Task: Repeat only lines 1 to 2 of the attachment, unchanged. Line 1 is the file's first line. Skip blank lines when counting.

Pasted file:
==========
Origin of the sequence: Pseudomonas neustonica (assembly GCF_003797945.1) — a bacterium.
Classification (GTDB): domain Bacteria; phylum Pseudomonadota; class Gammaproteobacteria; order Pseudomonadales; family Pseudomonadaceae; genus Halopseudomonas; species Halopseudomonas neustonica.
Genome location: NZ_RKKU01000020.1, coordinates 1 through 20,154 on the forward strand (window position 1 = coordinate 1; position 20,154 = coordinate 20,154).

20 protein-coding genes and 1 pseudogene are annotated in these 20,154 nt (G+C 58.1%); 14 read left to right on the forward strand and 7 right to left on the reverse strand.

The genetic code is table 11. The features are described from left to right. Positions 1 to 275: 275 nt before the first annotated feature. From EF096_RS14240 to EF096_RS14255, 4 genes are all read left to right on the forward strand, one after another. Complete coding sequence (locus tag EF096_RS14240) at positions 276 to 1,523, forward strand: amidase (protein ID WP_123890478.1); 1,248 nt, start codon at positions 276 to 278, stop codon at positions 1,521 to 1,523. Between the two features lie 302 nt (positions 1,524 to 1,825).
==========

Origin of the sequence: Pseudomonas neustonica (assembly GCF_003797945.1) — a bacterium.
Classification (GTDB): domain Bacteria; phylum Pseudomonadota; class Gammaproteobacteria; order Pseudomonadales; family Pseudomonadaceae; genus Halopseudomonas; species Halopseudomonas neustonica.